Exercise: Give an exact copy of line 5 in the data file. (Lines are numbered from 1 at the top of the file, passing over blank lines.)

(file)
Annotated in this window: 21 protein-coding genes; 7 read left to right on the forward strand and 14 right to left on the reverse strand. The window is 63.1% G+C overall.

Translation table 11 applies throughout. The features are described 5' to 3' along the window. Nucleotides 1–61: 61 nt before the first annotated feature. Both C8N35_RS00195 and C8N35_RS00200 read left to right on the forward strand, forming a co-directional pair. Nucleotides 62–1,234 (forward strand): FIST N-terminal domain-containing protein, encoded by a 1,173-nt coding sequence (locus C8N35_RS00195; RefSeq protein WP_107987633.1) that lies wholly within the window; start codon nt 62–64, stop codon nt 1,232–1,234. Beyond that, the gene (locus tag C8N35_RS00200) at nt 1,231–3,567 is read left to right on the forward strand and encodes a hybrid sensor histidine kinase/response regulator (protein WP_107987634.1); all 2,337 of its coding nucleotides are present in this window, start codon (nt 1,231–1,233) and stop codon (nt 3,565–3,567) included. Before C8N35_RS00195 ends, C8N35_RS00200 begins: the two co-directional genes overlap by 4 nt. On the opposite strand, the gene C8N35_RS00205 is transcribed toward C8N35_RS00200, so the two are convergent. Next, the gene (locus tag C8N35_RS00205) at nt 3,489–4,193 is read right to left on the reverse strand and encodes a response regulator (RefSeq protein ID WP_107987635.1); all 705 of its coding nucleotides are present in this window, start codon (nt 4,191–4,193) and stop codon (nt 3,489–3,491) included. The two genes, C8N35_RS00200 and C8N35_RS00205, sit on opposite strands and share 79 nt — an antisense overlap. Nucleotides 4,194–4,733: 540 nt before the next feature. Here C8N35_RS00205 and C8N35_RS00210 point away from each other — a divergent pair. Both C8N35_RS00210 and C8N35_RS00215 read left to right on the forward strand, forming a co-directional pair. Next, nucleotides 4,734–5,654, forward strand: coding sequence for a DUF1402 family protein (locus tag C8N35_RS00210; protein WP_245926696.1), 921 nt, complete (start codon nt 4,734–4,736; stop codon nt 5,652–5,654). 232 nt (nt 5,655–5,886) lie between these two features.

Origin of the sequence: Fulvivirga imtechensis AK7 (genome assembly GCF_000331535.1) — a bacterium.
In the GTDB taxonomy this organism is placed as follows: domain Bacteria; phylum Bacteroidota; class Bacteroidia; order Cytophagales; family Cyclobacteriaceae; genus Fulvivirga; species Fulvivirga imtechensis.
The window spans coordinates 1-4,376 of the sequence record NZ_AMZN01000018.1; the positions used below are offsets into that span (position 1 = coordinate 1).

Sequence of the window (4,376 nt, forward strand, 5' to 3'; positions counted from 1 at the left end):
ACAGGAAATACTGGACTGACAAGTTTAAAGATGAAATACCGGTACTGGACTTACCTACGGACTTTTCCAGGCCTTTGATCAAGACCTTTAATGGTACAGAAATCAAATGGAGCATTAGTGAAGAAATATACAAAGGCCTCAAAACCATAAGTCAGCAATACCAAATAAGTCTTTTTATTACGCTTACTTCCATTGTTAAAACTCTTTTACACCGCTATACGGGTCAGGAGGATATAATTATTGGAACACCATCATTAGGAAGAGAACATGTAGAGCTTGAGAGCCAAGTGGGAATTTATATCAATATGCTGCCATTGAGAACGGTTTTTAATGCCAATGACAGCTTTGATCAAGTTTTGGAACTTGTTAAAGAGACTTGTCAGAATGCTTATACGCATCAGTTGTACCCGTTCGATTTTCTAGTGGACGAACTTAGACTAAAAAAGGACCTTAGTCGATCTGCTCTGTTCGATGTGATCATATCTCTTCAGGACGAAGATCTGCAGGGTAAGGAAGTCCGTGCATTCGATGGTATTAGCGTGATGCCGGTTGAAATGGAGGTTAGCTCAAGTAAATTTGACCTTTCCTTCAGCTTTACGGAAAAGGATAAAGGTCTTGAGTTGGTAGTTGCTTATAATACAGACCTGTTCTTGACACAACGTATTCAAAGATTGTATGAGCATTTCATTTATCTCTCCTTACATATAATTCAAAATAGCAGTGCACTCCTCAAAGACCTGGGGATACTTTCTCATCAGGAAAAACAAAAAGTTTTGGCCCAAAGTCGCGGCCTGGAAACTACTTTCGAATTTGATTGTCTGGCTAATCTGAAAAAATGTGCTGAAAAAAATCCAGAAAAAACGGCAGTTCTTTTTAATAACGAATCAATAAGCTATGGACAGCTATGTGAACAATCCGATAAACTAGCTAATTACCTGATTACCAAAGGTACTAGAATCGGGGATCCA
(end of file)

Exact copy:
The window spans coordinates 1-4,376 of the sequence record NZ_AMZN01000018.1; the positions used below are offsets into that span (position 1 = coordinate 1).